Wei: No I think certainly for Aviva, we take a balanced approach. And I think if we look at our core market where we are the market leader in the UK, we see a huge amount of opportunity there. I mean clearly the world seems to be trending a little bit towards globalization towards bilateral agreements. So we're going to see I think a phase of Britain working with countries directly and we're there to support that. But domestically we see a lot of opportunity. I mean Aviva has 15 and a half million customers in the UK on average. We only have a couple of policies with each and there's a lot of opportunity just to help the domestic population save more and protect themselves more etc.
But if we look at you know other markets I think certainly we see Asia still a very attractive area. Put aside GDP for a couple of the financial hubs, there's a lot of growth coming out of Vietnam in Indonesia and China and India and those are massive populations with a growing middle class, still low penetration of insurance. So we are continuing to invest here and we just announced last week that we took out the balance of our shareholdings in Vietnam. So Aviva Vietnam is now subsidiary. So there's lots going on everywhere and Europe is no different we'll balance our investment where we see good return on capital.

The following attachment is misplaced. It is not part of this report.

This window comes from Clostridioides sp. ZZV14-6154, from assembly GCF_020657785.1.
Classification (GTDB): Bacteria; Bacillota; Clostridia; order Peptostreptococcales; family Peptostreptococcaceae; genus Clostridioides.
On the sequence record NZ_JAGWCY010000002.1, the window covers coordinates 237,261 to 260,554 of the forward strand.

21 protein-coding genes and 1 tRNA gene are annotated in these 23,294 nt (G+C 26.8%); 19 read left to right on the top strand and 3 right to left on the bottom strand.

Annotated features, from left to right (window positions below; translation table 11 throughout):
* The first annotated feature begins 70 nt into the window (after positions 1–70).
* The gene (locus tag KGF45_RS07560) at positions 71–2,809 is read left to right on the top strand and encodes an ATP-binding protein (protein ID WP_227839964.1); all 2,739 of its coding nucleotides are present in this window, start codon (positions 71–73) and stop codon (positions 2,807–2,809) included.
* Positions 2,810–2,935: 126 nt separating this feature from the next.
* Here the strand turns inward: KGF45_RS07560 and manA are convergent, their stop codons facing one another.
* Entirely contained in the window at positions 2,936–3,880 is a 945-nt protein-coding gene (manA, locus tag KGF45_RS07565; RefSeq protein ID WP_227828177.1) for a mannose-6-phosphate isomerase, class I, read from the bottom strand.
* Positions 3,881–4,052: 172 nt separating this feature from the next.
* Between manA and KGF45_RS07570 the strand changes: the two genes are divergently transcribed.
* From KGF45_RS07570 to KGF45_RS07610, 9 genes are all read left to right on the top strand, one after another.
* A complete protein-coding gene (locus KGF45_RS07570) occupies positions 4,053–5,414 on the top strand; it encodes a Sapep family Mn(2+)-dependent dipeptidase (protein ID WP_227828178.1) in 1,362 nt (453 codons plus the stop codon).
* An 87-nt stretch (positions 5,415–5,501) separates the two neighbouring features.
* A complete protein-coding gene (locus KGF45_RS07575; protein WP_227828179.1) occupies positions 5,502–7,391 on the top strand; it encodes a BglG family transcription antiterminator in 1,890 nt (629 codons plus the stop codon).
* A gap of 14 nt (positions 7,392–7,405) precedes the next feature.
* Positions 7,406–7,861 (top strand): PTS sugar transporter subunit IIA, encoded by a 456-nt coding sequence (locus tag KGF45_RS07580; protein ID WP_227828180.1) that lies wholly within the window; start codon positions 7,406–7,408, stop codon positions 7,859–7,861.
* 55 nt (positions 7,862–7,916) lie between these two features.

Oriel: Let's talk about Britain first of all because as you said it is your biggest market the biggest client base at the moment. How do you view Brexit then, from a business perspective?
Wei: Well I think there's an upcoming election June 8th. I think that will hopefully set a clearer path to Brexit because that's a long, long duration exercise right; it's not going to happen overnight, and there's going to be a lot happening up until that point.
So at the moment we actually are quite positive about it because I think the early indications are that Britain is holding its own and you know I think again regardless you know people need what we offer as a solution. So people do need to save for a better future, we have not yet felt any macro-economic impact of substance, certainly not to our business, and we hope the UK manages its way out really seems.
Oriel: Do you think that there will be a bigger macroeconomic impact if there is a hard break; I mean we have two years as you said it's a long process and many in the market are saying well two years simply isn't going to be enough. So there is going to be no choice but to have a hard Brexit because there will be no enough time for negotiation.
Wei: Well I think it is a fairly complex negotiation to take place so I think there's a lot of volatility in the underlying European Union as we earlier spoke about. But I think everyone needs each other, so there's going to be positioning but I think you know certainly I hope that the UK will be just fine.